Equities can still generate an attractive premium for investors over the long term, despite recent “setbacks” in the markets, Keith Wade, chief economist and strategist for Schroders, has said.
He pointed to economic indicators that suggested there was a “battle” being set up between bond and equity markets among developed economies, as global equity markets and government bond yields have started to move in different directions.
Mr Wade said: “Some see this as setting up a battle between bond and equity markets: falling bond yields are often associated with expectations of weaker growth, which is a bad outcome for corporate earnings and thus equity prices.
“Since global growth expectations have been falling this year, the argument goes that equities will soon start to track bond yields lower, and the correlation between the two will become positive again.”
Current UK gross domestic product growth stands at 3 per cent year-on-year, although there is much weakness seen in Europe.
However, he said although bond markets could be right about global activity and the possiblity of weaker growth, he added: “We should bear in mind that equity markets also benefit from falling interest rate expectations.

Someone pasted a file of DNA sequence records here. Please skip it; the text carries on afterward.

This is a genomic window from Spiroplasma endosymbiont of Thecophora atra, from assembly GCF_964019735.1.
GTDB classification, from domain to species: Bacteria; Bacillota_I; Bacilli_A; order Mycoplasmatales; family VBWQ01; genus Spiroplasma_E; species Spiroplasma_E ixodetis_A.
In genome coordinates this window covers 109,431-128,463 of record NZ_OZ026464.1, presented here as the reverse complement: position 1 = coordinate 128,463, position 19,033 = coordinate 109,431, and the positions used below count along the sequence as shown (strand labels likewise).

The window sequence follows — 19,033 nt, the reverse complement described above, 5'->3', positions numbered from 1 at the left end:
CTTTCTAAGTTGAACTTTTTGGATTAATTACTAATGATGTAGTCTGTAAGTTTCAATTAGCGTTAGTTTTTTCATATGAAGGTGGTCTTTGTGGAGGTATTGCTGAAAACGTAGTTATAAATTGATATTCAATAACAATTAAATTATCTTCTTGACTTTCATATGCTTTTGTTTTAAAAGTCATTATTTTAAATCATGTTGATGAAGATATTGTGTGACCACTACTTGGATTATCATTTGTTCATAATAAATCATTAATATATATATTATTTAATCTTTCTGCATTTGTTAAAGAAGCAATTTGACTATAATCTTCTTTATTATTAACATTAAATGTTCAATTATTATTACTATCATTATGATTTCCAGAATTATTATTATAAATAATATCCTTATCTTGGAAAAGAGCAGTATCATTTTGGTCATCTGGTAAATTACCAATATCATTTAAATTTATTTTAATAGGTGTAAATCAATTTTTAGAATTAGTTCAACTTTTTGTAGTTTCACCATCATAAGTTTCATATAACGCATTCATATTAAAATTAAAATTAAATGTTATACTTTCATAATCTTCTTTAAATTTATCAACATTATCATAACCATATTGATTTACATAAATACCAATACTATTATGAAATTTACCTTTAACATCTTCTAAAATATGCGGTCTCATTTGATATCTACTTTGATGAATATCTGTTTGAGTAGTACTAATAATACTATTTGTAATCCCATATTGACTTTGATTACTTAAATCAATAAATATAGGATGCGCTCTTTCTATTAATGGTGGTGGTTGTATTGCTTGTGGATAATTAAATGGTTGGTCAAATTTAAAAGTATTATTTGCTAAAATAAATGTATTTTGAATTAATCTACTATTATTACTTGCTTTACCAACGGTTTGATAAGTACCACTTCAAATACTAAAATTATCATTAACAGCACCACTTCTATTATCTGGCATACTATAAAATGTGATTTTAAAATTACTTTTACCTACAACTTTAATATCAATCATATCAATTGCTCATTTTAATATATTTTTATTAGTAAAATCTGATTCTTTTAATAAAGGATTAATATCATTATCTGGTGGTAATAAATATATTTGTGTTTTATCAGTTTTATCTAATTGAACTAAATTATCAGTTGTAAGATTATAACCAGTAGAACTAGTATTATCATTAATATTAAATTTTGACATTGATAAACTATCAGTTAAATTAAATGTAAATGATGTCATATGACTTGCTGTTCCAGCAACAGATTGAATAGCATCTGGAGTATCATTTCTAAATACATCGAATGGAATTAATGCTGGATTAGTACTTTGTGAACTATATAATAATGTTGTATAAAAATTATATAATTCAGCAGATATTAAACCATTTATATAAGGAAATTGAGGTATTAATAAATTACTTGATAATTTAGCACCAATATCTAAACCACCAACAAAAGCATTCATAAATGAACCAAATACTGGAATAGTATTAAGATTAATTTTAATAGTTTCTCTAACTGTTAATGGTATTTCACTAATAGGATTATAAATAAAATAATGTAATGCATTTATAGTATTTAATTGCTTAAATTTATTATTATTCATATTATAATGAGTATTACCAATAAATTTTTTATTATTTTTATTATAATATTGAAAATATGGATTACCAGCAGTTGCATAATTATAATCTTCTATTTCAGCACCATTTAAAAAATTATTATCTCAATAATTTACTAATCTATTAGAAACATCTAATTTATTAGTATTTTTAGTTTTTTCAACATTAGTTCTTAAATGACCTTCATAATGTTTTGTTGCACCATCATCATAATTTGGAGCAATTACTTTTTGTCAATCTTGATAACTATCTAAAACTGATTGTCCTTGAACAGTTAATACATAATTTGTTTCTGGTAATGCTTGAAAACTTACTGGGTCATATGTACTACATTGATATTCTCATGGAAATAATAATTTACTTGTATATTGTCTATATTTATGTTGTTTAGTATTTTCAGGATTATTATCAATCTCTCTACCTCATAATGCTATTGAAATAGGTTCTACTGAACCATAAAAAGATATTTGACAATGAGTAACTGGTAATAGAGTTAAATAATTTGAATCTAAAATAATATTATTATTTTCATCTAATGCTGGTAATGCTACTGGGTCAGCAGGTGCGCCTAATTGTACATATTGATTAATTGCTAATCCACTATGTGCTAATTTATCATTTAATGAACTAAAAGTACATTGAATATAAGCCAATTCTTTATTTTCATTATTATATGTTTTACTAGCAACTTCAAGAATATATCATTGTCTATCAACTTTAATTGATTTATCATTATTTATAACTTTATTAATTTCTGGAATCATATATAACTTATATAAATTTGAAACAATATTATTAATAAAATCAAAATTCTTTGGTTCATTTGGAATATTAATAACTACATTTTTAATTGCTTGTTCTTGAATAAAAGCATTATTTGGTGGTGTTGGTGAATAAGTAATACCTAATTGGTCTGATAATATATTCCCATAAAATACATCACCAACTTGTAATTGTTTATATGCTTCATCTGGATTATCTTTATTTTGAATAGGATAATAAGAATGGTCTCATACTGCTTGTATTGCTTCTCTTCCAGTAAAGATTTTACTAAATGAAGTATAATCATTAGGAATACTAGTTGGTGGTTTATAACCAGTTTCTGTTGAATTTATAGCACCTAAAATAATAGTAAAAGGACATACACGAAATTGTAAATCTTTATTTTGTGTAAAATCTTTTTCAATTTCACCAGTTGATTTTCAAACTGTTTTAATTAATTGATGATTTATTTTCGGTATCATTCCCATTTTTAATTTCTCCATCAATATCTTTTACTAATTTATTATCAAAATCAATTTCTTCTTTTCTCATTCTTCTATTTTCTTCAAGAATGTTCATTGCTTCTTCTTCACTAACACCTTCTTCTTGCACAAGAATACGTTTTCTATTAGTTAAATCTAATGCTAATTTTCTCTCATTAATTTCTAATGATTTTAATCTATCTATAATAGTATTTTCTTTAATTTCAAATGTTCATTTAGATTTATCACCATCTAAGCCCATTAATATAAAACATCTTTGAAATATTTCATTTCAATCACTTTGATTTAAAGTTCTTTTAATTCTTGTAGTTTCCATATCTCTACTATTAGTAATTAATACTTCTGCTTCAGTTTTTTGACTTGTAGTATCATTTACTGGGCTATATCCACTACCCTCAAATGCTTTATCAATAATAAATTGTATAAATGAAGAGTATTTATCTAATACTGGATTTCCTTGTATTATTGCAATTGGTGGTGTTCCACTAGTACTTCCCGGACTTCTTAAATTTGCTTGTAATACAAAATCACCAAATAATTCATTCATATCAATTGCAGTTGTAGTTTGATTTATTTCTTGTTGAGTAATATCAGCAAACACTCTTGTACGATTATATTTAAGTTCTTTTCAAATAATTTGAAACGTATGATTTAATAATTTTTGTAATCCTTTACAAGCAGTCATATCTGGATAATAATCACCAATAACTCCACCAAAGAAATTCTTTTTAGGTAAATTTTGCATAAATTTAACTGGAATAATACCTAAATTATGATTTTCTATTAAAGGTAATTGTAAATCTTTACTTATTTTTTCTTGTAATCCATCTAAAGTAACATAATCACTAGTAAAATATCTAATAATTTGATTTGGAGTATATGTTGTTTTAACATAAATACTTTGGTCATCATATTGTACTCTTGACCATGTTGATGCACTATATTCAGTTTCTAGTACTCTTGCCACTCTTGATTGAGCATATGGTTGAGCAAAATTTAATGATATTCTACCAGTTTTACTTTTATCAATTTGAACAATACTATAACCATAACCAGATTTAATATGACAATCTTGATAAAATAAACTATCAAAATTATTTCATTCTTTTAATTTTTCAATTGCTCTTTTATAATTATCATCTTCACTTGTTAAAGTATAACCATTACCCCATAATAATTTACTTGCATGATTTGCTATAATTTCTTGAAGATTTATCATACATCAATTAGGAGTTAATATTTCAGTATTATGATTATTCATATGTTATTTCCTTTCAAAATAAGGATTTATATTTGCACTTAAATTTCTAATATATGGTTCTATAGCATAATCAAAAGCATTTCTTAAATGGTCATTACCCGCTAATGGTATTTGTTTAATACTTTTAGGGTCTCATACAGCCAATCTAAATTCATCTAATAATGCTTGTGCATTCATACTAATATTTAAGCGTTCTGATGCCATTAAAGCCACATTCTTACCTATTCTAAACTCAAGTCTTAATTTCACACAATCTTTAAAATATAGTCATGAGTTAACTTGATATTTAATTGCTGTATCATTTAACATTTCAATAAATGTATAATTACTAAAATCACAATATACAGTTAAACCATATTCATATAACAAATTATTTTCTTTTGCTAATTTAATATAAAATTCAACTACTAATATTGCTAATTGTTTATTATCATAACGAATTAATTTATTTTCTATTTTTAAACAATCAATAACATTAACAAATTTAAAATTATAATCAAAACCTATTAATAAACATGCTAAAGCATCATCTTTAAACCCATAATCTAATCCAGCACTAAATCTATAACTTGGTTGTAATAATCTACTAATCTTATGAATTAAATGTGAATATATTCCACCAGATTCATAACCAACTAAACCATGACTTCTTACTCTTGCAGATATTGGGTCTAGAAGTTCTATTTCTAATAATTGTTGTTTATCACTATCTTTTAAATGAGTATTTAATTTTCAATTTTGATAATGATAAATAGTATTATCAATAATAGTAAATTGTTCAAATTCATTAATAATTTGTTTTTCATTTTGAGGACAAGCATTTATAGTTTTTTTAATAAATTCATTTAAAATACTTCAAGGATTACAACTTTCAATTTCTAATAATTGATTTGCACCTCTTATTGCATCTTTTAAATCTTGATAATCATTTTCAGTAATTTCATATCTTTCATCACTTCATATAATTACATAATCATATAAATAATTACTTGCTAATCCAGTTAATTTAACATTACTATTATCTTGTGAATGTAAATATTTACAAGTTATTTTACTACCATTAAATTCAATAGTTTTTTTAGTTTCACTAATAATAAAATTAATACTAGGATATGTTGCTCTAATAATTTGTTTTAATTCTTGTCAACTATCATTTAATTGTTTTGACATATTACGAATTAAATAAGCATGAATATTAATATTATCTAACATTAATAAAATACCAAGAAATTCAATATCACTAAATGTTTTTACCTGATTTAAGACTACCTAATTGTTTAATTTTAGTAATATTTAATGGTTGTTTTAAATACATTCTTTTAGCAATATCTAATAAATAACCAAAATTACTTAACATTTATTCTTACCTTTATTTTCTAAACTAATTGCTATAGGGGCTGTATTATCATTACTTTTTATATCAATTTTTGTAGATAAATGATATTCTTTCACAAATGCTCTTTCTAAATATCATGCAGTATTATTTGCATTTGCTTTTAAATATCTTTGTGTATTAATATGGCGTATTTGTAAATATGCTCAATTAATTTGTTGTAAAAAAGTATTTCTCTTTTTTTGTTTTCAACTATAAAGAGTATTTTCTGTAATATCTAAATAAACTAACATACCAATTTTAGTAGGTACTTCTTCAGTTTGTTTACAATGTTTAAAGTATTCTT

“Equity prices reflect the discounted value of future profits and so can be boosted by a lower discount rate as bond yields decline. Equity investors may well judge that global growth and earnings prospects are subdued, but still see shares as attractive assets given the low discount rate, or to put it another way, the low returns offered on bonds.”
He said it was also important to note that equities were making far higher returns than cash or bonds, and were set to do so over the next seven years, based on forecast models.
Ben Brettell, senior economist for Bristol-based Hargreaves Lansdown, said: “As far as the economics are concerned, I do not think investors should be unduly concerned about Europe from a UK perspective.
“There is no doubt that the exceptionally weak performance of Europe’s big economies represents a significant headwind to the UK – the eurozone is our largest trading partner. However, it is a headwind I believe the UK economy is strong enough to overcome.
“As far as the prospects for UK investors who hold European equities, I believe our research team feels the European markets represent solid value at current levels, though volatility is inevitable.”